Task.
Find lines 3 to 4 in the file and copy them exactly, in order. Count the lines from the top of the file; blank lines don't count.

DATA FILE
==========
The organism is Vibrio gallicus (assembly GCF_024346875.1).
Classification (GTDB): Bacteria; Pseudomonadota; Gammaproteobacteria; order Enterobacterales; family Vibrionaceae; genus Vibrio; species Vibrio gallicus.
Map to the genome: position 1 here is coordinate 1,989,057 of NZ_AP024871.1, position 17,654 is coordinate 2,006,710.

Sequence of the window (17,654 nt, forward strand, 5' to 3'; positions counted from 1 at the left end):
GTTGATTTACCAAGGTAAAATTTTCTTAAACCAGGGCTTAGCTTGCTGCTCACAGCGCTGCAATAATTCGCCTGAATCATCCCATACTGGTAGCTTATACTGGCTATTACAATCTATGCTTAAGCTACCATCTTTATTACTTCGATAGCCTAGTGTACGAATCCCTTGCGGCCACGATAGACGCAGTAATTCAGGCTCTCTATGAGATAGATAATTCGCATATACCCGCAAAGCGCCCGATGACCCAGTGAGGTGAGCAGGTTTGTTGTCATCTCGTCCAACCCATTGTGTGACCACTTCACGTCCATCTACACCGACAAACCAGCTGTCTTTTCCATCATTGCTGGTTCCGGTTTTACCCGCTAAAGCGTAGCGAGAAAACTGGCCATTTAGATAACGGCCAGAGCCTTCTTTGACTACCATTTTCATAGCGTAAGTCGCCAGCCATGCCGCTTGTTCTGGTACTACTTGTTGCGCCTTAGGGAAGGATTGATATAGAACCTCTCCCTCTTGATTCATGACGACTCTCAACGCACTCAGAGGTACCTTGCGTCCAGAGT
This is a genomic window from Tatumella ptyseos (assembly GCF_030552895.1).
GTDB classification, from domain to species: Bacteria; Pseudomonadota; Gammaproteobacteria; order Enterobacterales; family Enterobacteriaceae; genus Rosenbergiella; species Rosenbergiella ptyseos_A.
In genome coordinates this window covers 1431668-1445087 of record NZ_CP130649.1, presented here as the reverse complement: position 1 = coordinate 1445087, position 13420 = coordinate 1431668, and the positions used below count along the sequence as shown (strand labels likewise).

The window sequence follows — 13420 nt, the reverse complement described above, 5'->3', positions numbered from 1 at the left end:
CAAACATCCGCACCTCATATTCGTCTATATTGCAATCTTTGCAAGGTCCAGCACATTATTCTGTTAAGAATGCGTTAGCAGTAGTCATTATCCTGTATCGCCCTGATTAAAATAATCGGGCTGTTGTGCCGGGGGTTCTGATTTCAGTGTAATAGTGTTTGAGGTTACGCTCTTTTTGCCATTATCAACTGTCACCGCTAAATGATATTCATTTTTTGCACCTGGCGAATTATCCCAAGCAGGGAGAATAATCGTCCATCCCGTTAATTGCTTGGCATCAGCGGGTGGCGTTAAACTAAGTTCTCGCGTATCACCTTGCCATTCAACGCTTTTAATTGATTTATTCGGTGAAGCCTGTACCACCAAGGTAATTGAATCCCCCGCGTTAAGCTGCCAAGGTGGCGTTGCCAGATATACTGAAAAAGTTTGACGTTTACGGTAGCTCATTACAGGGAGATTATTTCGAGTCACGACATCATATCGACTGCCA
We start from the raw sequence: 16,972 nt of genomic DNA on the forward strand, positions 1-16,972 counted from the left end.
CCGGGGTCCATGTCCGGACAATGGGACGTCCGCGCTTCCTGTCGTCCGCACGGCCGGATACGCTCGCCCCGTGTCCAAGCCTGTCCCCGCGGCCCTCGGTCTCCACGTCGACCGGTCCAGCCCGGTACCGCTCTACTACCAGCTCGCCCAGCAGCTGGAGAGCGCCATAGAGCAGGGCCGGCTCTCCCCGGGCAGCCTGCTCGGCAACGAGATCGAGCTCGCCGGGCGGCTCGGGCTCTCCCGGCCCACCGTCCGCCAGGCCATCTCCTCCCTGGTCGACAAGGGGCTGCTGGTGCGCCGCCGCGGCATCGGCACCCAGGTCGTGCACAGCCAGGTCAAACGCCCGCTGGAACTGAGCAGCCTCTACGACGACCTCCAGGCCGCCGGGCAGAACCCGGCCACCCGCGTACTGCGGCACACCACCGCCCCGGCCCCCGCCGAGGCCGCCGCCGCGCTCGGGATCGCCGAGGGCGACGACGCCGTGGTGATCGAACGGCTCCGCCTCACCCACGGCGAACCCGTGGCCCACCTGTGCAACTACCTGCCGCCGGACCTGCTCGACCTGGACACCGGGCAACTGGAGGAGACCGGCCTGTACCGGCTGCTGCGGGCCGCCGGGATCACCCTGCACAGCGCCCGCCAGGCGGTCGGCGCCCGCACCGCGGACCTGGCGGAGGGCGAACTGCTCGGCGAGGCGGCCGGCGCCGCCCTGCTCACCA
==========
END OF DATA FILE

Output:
Map to the genome: position 1 here is coordinate 1,989,057 of NZ_AP024871.1, position 17,654 is coordinate 2,006,710.

Sequence of the window (17,654 nt, forward strand, 5' to 3'; positions counted from 1 at the left end):